FILE - In this Jan. 1, 2016, file photo, Notre Dame head coach Brian Kelly yells during the first half of the Fiesta Bowl NCAA College football game against Ohio State, in Glendale, Ariz. Coach Brian Kelly wants the Fighting Irish to trust in themselves a
Ross D. Franklin, File
November 04, 2016

Notre Dame coach Brian Kelly wants the Fighting Irish to trust themselves against Navy in their game in Jacksonville, Florida.

Kelly believes indecisiveness has hurt the Irish (3-5) in a variety of ways. He says at times players haven't trusted their talents, what they've been taught and sometimes haven't trusted teammates.

''So we talk about that openly as really a piece that still needs to grow within our football team. Some of that is just inexperienced players that have to trust in those three areas, and we just have to continue to work on those and be pretty transparent in talking about those things on a day-to-day basis,'' he said.

Kelly, who may have set the tone when he couldn't decide on a starting quarterback to begin the season, pointed to the poor play on special teams against Miami. C.J. Sanders' failed to run up and catch a punt that bounced and led to Miami's first touchdown.

''He's a talented football player and he needs to trust his talents,'' Kelly said. ''When you trust your talents, you won't be indecisive. You'll go up and get that football, and you won't suffer the consequences - and our team won't suffer the consequences.''

The Irish head into the annual game with a losing record for the first time since 2007, when Navy won 46-44 in triple overtime to end Notre Dame's NCAA-record winning streak against the Midshipmen at 43 games. The Irish had 1-7 record heading into that game. Navy coach Ken Niumatalolo believes the Irish are better than their record.

''Not one of their better years, but they're still Notre Dame and still really good,'' he said. ''It's going to be a tough game for us.''

The Midshipmen (5-2) were ranked No. 22 until losing 52-45 to South Florida , although they rallied back from a 42-14 deficit. Niumatalolo hopes the Midshipmen can rebound like they did following a 28-14 loss to Air Force on Saturday, when they shocked then sixth-ranked Houston 46-40.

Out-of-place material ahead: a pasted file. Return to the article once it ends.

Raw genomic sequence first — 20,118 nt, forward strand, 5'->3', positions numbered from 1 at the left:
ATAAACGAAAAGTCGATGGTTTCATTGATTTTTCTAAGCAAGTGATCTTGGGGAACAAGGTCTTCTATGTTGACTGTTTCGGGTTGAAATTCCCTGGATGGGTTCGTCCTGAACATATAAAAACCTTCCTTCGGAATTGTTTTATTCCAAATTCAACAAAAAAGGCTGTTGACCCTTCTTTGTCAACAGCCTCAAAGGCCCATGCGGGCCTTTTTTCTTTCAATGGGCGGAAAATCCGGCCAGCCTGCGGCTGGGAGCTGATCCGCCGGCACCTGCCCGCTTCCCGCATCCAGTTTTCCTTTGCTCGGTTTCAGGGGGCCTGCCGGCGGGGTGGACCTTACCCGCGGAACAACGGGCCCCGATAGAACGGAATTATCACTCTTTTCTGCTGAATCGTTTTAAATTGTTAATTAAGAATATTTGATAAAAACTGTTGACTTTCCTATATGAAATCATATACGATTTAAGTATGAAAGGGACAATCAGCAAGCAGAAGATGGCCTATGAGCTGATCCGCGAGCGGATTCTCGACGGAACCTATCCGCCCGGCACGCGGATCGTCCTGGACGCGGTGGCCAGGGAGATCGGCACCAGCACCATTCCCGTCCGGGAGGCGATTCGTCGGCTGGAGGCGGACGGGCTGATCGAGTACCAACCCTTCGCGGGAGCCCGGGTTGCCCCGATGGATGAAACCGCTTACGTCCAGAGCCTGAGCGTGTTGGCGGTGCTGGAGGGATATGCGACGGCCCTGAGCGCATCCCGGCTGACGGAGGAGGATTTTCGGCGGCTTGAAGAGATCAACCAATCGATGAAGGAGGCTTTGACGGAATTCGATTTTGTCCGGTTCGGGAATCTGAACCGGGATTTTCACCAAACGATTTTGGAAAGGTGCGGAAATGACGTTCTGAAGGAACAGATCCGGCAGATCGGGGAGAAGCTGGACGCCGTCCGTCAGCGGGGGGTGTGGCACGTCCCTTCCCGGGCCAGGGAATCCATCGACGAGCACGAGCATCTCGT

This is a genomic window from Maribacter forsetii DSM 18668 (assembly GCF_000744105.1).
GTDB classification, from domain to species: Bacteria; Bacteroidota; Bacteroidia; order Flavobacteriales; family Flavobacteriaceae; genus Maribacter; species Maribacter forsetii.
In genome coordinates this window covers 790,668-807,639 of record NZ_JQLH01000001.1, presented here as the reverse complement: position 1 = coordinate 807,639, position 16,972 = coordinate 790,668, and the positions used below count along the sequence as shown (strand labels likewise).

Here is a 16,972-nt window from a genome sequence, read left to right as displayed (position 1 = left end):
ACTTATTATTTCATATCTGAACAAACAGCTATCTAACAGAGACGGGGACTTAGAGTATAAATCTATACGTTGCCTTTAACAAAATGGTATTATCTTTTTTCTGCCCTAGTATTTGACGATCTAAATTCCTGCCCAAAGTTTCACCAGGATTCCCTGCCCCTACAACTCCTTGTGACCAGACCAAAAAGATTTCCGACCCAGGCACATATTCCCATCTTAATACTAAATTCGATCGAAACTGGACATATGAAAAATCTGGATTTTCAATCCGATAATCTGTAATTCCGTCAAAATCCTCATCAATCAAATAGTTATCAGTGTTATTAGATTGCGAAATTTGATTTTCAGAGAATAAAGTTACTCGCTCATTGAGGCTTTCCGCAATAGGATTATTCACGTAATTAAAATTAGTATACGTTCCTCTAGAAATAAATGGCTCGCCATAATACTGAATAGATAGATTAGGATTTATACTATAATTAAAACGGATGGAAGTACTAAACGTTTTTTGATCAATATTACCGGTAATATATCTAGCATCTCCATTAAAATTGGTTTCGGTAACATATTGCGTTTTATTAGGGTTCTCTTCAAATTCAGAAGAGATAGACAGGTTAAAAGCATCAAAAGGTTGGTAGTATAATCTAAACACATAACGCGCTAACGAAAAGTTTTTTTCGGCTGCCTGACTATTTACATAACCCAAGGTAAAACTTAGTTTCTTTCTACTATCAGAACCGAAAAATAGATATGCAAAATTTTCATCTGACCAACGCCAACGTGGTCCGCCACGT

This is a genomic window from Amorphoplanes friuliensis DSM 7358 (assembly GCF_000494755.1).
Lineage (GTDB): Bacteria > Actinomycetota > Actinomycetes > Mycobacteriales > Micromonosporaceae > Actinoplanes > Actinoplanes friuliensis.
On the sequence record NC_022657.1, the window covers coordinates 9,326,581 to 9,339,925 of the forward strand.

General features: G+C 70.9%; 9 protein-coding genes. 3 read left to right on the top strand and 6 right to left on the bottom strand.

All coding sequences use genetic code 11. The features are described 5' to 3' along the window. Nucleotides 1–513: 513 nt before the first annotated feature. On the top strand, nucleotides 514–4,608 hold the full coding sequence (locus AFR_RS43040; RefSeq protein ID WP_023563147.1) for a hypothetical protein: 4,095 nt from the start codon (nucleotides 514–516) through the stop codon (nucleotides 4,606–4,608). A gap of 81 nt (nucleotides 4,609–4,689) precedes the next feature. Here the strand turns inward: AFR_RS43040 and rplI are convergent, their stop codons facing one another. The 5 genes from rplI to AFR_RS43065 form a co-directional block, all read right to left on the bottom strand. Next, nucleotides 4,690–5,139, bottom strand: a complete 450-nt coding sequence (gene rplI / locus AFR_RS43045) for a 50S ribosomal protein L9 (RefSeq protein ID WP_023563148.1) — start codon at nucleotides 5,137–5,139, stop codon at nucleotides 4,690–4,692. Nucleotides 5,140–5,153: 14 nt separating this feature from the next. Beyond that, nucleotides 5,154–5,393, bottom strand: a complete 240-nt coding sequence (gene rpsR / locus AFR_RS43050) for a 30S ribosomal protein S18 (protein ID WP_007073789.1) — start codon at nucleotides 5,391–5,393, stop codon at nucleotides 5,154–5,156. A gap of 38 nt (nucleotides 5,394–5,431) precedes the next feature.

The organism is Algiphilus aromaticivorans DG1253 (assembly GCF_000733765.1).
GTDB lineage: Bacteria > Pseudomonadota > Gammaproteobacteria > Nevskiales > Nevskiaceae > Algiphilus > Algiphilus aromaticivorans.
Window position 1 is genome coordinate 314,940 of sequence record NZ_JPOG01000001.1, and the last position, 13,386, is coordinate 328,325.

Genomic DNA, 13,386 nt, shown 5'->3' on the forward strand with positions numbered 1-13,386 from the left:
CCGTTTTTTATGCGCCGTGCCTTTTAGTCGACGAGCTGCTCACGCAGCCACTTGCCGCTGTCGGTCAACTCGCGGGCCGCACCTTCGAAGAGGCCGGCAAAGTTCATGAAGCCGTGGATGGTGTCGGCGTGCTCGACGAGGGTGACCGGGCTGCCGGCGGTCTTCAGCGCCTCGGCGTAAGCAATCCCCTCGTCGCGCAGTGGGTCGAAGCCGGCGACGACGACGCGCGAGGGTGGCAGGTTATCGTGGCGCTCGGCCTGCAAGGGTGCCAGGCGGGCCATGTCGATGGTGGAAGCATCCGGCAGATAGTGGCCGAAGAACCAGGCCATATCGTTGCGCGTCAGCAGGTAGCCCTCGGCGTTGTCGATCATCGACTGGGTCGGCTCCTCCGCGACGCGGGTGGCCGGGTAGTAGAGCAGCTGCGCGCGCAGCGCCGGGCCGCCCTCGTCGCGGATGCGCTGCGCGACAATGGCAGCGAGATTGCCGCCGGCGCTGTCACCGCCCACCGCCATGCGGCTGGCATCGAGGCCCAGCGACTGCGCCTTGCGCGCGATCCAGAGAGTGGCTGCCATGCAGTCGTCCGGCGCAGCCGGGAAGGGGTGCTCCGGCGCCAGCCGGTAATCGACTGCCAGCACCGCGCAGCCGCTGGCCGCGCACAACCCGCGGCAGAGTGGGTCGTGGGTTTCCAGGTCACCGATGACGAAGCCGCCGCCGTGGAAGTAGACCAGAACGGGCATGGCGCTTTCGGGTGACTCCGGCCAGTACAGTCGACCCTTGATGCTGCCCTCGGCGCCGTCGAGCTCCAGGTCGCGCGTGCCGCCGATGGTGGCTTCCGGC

''We tell them the same thing; whether you win or lose you've got to move on. Hopefully, they'll bounce back,'' he said.

Other things to know about the Notre Dame-Navy:

LOSING RECORD: Notre Dame is 8-5 all-time vs. Navy when it has a losing record and 3-4 when it has a losing record and the Midshipmen have a winning record.

SCORING DROUGHTS: Opponents have gone on scoring binges against the Irish. Texas scored 17 straight points, Michigan State 36, Duke 21, Stanford 17 and Miami 27. Kelly said the key to stopping such runs is a consistent running game.

''That's why we run hot and cold at times offensively, because we haven't established the consistency at running the football,'' he said.

THIRD-DOWN CONVERSIONS: South Florida converted on its first 12 third-down chances against Navy. ''We're looking at some things schematically, personnel-wise, things we can do to improve on that,'' Niumatalolo said. ''Tackling in the open field is definitely an issue.''

Navy is the seventh worst team in the nation on stopping opponents on third down, succeeding only 48.1 percent of the time. The Irish offense ranks 96th on third down conversions, succeeding on 36 percent of their chances.

CHANGE OF VENUE: Jacksonville is the eighth American city besides South Bend where Notre Dame has faced Navy. It's played the Midshipmen in Baltimore (22 times), Chicago (1), Cleveland (11), East Rutherford, New Jersey (12), Landover, Maryland (1), Orlando (3) and Philadelphia (3). The two teams also have played twice in Dublin, Ireland. In 2018, they will play in San Diego and in 2020 at MetLife Stadium in East Rutherford . They've never played in Annapolis.

HOMEWARD BOUND: Thirteen Navy players and 11 on Notre Dame are from Florida.


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